Ecologists study the relationship between plants, animals and the environment.
There will be
3% more Ecologist jobs in 2023.
In your local area
You’ll usually specialise in a particular type of environment, like marine or coastal areas.
You could study a specific animal or plant species.
Your day-to-day duties could include:
You might also help assess planning proposals and make recommendations on sustainable land use for local authorities, government departments and companies.
You’ll usually need a degree in a relevant subject, like:
For some jobs, like higher education teaching, research or in areas like ecology consultancy, you’ll also be expected to have, or be working towards, a relevant postgraduate qualification, like a master’s or PhD.
You could gain work experience and improve your chances of finding work by volunteering.
The Conservation Volunteers, National Trust and Wildlife Trusts have more information on ecology volunteering.
The Chartered Institute of Ecology and Environmental Management (CIEEM) and British Ecological Society have more information on becoming an ecologist.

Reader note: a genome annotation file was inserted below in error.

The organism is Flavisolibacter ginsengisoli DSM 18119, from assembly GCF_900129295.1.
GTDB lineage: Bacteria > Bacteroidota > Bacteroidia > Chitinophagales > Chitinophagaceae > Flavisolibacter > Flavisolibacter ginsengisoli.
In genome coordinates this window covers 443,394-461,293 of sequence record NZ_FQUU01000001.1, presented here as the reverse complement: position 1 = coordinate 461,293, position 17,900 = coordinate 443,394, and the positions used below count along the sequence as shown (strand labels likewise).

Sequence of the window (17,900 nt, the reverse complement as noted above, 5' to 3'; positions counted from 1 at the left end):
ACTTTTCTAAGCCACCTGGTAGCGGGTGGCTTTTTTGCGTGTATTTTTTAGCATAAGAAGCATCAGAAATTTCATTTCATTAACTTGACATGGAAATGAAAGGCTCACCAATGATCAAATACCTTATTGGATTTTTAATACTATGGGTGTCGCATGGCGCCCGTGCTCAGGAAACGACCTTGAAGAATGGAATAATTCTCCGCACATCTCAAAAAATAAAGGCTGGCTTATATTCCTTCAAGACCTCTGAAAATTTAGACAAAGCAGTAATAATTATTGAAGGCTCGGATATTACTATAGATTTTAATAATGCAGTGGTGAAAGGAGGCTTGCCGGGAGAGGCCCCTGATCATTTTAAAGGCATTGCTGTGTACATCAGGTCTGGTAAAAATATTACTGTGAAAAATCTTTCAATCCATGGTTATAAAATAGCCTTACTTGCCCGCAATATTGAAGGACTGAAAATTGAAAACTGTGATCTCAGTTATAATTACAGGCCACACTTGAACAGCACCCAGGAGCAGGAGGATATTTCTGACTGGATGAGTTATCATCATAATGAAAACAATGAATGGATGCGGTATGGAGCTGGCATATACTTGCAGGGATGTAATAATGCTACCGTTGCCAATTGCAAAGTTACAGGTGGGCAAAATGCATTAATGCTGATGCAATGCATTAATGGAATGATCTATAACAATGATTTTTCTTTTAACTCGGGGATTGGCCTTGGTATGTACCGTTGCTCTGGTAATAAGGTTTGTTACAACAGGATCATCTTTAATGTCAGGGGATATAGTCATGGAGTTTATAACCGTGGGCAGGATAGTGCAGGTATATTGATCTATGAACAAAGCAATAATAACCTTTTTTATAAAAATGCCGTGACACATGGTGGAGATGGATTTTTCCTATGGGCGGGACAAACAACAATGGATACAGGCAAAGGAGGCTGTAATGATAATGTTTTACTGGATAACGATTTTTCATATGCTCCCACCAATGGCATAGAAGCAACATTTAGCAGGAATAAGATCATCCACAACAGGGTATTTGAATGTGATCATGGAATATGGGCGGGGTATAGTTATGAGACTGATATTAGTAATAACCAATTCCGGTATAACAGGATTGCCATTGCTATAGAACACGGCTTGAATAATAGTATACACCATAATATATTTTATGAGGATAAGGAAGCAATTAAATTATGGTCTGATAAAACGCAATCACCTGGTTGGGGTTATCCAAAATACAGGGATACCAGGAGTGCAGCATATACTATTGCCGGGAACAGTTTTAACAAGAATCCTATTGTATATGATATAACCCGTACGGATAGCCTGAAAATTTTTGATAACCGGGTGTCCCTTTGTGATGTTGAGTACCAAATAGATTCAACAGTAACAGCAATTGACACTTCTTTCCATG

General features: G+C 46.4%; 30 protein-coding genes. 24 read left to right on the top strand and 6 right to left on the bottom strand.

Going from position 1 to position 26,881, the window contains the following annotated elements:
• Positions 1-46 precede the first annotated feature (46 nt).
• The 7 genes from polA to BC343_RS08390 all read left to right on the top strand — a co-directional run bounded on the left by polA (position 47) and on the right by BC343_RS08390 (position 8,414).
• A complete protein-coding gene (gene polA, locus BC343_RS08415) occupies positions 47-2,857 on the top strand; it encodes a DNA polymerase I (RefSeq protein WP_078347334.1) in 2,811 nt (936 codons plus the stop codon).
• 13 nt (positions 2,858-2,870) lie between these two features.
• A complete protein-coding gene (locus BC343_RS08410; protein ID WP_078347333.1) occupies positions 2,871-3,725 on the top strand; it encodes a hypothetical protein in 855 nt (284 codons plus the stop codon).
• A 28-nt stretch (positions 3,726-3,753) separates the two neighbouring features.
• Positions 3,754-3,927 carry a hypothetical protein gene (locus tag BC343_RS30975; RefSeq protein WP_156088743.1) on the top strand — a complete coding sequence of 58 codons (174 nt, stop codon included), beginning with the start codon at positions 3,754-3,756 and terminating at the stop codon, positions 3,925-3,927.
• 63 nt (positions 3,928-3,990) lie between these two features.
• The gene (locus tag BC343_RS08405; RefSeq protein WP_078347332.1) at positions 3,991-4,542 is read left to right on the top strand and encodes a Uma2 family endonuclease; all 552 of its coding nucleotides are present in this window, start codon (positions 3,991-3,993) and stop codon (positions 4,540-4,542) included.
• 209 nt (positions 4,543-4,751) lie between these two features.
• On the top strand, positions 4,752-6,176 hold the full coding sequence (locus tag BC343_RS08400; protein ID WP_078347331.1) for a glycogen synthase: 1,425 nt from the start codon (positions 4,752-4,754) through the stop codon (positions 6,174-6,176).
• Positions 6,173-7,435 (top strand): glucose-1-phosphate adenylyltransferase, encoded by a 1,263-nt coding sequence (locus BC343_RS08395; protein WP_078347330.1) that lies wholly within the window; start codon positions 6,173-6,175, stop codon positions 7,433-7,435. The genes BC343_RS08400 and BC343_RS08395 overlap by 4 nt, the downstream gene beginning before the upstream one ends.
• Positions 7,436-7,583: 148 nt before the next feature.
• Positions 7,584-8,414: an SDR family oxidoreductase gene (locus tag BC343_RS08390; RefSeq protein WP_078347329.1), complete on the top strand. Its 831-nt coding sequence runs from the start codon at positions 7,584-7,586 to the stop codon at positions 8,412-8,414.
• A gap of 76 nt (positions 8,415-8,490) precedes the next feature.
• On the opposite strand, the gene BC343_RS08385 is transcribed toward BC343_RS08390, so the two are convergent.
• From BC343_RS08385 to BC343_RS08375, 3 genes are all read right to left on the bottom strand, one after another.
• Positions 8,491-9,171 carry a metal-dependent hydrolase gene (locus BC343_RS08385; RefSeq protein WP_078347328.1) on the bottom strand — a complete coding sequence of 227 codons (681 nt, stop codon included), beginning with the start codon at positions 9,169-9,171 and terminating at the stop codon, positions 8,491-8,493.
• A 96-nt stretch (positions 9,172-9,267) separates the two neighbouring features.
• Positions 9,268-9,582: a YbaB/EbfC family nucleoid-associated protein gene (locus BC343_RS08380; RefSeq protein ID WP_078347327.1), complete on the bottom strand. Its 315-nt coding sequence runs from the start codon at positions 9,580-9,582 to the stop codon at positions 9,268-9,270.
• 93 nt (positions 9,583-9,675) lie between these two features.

You’ll usually need a driving licence.
Starter salary: £19,000 to £22,000
Experienced salary: £22,000 to £30,000
These figures are a guide.
You’ll work in the field, in an office and in a lab.
When working in a laboratory or writing up research, you could be based at one site and work 37 to 40 hours a week, Monday to Friday. You may have to travel to visit other sites or go to meetings.
Research and fieldwork could involve longer and irregular working hours, including evenings and weekends.
You could work outdoors for long periods of time.
With experience, you could apply for Chartered Environmentalist (CEnv) or Chartered Ecologist (CEcol) status.
You could then progress to senior ecologist, leading a team of researchers, developing biodiversity plans or acting as a consultant on sustainable development projects.
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